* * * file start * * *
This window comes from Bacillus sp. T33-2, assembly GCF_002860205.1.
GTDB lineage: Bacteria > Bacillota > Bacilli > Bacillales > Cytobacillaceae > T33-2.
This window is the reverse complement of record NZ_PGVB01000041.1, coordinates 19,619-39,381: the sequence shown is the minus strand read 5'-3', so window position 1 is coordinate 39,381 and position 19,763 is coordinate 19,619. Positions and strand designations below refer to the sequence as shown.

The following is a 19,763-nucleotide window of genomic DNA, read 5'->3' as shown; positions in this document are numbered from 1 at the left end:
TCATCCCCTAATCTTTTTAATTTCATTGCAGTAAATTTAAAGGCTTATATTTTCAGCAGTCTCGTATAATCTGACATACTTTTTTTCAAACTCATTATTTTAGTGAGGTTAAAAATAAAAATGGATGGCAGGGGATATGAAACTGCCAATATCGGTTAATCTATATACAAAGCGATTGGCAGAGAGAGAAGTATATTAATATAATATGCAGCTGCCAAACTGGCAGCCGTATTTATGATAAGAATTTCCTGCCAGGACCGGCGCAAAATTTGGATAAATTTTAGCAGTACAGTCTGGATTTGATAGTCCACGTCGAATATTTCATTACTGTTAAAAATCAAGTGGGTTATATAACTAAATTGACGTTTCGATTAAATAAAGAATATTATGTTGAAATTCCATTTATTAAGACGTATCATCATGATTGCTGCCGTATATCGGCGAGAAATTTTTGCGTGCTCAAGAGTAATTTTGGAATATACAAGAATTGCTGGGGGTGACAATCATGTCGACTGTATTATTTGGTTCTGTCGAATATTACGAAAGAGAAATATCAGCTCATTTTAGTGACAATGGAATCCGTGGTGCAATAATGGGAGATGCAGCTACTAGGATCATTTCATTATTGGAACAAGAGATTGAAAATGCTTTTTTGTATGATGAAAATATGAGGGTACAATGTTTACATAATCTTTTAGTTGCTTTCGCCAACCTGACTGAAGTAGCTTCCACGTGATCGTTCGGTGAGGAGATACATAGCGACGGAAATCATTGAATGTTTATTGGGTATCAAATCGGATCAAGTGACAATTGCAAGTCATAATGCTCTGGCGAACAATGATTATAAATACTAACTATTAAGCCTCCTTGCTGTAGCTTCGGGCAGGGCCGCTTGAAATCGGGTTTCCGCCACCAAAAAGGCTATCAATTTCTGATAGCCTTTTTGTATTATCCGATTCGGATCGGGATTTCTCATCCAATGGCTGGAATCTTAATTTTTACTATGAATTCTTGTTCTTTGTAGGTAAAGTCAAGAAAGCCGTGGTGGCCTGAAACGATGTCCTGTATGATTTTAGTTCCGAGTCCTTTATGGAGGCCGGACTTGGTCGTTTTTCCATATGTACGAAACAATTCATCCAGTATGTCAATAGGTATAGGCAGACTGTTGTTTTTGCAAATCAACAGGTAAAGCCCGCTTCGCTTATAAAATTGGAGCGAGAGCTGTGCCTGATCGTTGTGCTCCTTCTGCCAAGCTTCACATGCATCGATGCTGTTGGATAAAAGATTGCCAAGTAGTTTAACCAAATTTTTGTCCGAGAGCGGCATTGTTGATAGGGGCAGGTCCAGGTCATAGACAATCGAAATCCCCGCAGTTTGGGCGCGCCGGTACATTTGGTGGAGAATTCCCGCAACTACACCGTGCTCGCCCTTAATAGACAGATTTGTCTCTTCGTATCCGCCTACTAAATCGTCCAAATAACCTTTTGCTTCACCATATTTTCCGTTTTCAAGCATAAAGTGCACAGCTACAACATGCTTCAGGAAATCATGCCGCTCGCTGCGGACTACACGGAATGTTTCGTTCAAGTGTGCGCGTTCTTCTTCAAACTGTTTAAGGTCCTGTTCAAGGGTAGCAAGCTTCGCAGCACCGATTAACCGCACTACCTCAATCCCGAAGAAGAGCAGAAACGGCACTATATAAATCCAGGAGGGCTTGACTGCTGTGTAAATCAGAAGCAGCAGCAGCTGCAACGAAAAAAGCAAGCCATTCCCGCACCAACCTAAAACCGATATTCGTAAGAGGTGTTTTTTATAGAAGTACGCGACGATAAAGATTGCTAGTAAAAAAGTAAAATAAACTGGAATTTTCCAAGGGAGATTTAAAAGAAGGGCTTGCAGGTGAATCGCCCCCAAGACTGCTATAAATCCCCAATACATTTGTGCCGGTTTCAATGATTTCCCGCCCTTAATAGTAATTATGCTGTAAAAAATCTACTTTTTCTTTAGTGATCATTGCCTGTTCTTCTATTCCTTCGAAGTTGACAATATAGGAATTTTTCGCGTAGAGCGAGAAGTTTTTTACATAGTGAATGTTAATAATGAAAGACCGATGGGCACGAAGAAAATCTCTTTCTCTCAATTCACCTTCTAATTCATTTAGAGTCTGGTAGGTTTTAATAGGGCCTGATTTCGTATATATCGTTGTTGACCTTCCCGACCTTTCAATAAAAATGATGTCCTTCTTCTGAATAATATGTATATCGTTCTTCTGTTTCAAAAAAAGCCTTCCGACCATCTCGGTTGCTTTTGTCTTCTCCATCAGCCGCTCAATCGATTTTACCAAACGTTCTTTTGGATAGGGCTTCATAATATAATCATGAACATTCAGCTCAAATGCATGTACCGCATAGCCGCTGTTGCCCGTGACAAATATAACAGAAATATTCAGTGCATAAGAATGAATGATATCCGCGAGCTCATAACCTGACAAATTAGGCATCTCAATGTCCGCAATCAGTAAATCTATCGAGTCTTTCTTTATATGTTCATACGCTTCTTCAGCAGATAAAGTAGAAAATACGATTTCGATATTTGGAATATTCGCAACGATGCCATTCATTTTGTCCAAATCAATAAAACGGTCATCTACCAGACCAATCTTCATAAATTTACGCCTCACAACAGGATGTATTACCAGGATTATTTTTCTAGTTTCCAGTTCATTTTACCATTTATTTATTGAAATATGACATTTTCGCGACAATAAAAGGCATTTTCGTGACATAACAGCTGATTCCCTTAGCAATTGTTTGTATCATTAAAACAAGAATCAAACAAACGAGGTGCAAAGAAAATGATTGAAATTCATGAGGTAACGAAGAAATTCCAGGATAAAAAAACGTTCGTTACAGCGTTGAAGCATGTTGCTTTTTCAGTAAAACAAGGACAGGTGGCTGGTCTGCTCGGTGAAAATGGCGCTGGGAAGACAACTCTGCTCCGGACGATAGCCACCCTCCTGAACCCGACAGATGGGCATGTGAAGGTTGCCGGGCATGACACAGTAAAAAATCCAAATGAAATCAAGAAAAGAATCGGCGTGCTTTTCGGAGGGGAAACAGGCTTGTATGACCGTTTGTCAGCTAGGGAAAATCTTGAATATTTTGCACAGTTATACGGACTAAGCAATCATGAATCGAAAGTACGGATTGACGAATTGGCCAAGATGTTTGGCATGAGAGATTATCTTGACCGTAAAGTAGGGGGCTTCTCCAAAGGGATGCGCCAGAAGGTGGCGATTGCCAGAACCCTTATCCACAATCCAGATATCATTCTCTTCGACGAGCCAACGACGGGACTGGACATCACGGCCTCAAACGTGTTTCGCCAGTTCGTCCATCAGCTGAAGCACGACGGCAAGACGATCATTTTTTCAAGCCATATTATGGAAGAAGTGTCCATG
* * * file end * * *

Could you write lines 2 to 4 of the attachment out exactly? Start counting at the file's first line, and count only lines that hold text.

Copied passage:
GTDB lineage: Bacteria > Bacillota > Bacilli > Bacillales > Cytobacillaceae > T33-2.
This window is the reverse complement of record NZ_PGVB01000041.1, coordinates 19,619-39,381: the sequence shown is the minus strand read 5'-3', so window position 1 is coordinate 39,381 and position 19,763 is coordinate 19,619. Positions and strand designations below refer to the sequence as shown.

The following is a 19,763-nucleotide window of genomic DNA, read 5'->3' as shown; positions in this document are numbered from 1 at the left end: